ALISON: I love the stories thanks so much Dan. I mean where do we go from here?
DAN: Podcast done!
ALISON: I just want to see some – I want to go experience some natural products now but maybe that’ll be a different episode. I mean, I’m sure we are experiencing some right now and I don’t I’m not even aware of it. But that was amazing.
DAN: Well, you’ve got a cup full of natural products sitting right in front of you. Coffee. You’ve got a natural product extract. Even then you’re just grinding them up and extracting compounds which is exactly what you do sometimes when you start doing a “find and grind” chemistry, which we’ll talk about.
ALISON: So you’ve been telling me these stories, but what exactly is a secondary metabolite? You know, slash natural product. And, can you just use that interchangeably?
DAN: Sure. I mean, maybe — First, we can say, if you’re going to talk about what a secondary metabolite is, that implies that there’s a primary metabolite and you know, there are. So, primary metabolites are the thing we have on the screen right now. Maybe you want to describe that.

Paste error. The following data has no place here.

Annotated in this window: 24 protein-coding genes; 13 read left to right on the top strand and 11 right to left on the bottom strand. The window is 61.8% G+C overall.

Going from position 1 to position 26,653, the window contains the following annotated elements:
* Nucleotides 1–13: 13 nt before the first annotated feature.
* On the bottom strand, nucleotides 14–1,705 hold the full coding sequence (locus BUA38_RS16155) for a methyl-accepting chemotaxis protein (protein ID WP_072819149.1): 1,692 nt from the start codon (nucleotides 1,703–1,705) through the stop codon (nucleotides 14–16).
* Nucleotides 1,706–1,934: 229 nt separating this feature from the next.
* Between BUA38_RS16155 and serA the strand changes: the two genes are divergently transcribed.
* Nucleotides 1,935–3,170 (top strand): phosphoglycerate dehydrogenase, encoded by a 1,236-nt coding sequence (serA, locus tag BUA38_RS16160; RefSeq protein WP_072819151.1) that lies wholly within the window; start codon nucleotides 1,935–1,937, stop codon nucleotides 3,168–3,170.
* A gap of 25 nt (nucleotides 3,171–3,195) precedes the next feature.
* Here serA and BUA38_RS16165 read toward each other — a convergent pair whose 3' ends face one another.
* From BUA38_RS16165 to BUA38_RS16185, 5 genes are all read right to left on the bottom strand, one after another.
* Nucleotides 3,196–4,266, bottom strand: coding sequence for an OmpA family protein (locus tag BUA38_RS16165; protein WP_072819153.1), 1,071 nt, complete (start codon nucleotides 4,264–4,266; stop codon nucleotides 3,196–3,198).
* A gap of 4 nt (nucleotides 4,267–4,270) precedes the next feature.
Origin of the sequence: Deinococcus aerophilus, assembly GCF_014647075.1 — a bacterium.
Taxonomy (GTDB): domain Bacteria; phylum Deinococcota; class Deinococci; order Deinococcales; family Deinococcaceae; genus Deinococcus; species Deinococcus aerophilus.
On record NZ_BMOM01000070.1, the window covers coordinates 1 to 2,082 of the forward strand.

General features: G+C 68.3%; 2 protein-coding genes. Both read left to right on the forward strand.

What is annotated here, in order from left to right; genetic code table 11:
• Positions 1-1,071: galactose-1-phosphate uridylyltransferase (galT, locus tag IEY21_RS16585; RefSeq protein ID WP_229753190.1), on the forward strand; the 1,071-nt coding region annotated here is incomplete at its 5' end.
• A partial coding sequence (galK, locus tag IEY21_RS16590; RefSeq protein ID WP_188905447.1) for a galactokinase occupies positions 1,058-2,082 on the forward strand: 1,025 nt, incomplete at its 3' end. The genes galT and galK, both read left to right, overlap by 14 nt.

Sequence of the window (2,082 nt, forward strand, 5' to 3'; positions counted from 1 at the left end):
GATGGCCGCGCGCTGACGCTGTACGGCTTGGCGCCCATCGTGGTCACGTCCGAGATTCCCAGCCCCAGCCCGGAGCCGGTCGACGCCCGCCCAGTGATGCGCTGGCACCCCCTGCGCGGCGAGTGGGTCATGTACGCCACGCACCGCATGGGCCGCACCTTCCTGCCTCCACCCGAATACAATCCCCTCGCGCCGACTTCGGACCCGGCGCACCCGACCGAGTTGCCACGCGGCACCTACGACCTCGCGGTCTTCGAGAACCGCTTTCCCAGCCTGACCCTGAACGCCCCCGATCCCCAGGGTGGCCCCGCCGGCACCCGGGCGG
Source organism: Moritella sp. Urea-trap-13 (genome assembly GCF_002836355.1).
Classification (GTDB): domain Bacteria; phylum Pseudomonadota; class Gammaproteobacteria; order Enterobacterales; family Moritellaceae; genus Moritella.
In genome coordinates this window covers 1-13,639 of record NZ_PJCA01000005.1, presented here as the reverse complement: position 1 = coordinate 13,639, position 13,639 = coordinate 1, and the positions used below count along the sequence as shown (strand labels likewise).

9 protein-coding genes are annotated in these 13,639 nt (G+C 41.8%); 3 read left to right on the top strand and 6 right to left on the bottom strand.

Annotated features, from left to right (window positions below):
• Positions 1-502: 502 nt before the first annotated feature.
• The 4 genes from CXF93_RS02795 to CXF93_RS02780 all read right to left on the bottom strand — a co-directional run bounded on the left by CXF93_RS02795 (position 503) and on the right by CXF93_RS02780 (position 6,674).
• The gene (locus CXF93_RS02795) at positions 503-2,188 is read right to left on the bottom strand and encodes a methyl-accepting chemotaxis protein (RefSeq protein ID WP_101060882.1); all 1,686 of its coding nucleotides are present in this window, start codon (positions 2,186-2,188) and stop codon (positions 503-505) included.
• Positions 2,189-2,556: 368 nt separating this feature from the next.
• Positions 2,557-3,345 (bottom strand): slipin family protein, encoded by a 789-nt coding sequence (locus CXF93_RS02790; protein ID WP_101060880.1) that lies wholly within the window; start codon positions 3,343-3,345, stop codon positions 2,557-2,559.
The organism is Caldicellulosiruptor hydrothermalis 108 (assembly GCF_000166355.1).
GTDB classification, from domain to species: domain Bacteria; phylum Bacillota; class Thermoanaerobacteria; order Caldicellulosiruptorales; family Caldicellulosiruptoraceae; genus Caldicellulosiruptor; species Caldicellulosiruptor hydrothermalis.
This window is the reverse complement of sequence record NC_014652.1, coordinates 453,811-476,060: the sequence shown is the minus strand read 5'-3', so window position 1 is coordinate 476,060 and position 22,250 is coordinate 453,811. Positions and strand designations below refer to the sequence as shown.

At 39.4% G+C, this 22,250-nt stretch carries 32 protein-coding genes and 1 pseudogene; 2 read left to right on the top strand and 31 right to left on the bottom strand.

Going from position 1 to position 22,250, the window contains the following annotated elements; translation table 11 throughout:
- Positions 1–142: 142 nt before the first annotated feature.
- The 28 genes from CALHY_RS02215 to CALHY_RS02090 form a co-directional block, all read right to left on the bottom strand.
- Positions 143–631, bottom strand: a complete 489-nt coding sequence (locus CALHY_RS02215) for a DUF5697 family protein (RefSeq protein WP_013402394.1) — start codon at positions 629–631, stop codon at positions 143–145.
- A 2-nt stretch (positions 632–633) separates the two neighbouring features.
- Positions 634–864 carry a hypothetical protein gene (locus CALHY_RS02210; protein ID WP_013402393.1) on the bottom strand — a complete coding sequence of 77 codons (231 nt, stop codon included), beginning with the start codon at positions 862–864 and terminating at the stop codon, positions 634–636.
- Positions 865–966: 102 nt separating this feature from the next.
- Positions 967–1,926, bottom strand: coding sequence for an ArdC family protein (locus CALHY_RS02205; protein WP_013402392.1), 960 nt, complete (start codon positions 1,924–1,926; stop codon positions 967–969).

ALISON: Okay. We’re looking at a schematic of different pathways in a microbial cell, it looks like. It could be a eukaryotic cell, but you know, it’s like a big rectangle that has colorful pathways of pink and teal, and Dan pointed out the Krebs cycle to me earlier – I kind of see it.
DAN: So what we’ve got here is, I just grabbed a photo of a “biochemical pathways” chart. So if you spend any time hanging around biochemists or a biochemistry lab then there’s a pretty good chance that somebody’s got one of these posters hanging on a wall somewhere because we do use them. And what this shows are all of the common biochemical pathways shared by almost all living organisms.
So almost all of these reactions are going on in your body. Almost all of these reactions are going on in the coffee beans that you – at least before they were ground up into coffee – bacteria, fungi, you know everything. These are shared pathways for making amino acids and nucleic acids for DNA and breaking down food so that you produce energy, all of the common things that every organism needs in order to live and reproduce and grow. And so secondary metabolism is everything other than this. Basically, it’s all of the other stuff.